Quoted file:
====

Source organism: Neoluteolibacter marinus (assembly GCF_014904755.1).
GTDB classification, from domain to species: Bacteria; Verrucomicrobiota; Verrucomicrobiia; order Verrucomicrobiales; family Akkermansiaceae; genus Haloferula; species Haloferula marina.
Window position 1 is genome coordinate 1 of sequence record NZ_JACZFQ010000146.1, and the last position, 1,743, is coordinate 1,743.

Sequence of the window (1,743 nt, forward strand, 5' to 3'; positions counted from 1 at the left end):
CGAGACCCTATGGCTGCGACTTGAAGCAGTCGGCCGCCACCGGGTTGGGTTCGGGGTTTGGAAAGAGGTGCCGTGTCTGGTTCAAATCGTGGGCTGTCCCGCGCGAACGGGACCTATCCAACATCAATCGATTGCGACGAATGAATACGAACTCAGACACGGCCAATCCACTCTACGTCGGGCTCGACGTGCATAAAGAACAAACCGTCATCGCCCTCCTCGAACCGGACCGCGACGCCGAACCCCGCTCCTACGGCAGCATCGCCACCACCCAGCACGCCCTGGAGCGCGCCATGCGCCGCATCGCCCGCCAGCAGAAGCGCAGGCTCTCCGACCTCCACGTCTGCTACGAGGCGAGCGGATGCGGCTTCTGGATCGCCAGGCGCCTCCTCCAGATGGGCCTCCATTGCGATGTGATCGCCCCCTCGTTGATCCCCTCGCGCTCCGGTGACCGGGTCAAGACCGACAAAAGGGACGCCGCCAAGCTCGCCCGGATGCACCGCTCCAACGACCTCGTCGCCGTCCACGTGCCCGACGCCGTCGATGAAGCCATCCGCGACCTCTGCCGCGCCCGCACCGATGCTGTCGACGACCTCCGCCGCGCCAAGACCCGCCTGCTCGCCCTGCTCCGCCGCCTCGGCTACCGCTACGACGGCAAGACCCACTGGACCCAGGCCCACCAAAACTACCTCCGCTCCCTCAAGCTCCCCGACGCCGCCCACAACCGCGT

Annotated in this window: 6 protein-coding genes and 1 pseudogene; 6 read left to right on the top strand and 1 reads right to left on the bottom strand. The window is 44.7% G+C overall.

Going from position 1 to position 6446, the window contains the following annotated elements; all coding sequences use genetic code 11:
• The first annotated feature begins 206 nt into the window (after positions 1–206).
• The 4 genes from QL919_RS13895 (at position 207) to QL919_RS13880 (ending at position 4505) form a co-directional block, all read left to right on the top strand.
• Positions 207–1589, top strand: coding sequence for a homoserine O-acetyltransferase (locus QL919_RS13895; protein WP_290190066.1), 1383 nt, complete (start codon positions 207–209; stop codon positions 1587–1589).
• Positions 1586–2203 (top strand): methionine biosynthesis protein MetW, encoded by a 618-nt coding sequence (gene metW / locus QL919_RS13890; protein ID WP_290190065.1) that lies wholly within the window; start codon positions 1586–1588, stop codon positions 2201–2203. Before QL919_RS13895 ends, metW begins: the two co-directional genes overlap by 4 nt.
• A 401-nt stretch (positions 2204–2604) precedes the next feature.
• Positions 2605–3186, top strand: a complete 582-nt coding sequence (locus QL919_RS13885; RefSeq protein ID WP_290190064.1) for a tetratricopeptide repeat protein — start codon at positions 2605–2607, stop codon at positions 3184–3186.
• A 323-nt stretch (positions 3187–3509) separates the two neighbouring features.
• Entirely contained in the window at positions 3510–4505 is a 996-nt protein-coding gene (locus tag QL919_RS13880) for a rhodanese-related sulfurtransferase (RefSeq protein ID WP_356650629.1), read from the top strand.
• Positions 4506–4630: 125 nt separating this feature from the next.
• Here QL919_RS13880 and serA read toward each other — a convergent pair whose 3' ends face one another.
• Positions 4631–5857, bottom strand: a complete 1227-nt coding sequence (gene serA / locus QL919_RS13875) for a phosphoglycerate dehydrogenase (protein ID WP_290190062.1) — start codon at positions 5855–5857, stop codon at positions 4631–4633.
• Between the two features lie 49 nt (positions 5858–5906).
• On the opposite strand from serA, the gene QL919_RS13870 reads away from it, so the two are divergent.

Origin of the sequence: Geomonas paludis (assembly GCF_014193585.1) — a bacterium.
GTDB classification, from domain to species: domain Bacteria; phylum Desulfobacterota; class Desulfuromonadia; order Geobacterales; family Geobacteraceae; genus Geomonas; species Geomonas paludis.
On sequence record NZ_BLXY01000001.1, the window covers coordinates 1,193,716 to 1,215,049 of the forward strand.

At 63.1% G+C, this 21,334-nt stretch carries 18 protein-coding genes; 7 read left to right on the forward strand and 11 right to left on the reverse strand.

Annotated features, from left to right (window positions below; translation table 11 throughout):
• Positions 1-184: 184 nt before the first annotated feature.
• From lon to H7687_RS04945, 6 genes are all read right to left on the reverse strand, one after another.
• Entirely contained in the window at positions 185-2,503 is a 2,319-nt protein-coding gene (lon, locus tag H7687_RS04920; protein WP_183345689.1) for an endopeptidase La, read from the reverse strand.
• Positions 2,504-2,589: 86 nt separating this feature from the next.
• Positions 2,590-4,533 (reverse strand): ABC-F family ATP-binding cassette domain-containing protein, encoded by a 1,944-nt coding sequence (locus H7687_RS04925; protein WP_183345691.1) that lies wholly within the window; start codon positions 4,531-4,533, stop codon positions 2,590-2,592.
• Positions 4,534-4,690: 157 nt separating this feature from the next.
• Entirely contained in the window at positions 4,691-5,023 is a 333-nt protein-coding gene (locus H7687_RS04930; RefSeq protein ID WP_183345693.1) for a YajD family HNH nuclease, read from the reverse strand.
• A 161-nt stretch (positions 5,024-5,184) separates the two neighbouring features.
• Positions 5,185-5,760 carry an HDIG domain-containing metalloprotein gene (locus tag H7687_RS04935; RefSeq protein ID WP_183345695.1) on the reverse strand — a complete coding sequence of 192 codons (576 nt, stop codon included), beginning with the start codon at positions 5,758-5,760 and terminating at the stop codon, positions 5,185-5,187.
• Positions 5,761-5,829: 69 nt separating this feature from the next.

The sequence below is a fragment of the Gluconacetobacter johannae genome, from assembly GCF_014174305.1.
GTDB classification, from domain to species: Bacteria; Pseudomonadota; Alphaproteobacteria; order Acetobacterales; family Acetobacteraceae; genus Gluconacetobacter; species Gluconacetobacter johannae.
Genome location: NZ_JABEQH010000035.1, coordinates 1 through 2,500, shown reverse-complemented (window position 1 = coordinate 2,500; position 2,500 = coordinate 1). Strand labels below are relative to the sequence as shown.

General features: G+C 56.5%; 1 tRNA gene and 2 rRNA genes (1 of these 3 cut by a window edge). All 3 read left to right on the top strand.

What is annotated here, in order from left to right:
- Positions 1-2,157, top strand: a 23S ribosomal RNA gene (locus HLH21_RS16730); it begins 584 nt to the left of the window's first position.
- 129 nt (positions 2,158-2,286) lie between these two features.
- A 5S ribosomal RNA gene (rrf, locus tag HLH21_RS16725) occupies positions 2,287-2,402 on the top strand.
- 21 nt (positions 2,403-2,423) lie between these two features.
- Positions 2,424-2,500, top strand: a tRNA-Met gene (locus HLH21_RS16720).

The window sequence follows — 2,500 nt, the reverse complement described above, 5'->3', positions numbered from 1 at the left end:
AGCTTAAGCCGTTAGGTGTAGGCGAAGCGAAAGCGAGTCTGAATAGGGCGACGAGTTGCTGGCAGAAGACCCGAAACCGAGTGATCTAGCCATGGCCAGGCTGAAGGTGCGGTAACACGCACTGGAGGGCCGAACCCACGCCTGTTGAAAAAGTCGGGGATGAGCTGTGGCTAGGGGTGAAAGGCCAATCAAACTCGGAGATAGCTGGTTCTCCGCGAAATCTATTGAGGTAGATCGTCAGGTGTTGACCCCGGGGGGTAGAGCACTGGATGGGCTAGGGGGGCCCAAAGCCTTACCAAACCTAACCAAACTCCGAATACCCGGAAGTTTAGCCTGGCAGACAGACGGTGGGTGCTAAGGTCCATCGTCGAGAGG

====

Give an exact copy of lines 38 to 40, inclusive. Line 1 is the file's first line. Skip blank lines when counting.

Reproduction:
Genome location: NZ_JABEQH010000035.1, coordinates 1 through 2,500, shown reverse-complemented (window position 1 = coordinate 2,500; position 2,500 = coordinate 1). Strand labels below are relative to the sequence as shown.

General features: G+C 56.5%; 1 tRNA gene and 2 rRNA genes (1 of these 3 cut by a window edge). All 3 read left to right on the top strand.

What is annotated here, in order from left to right: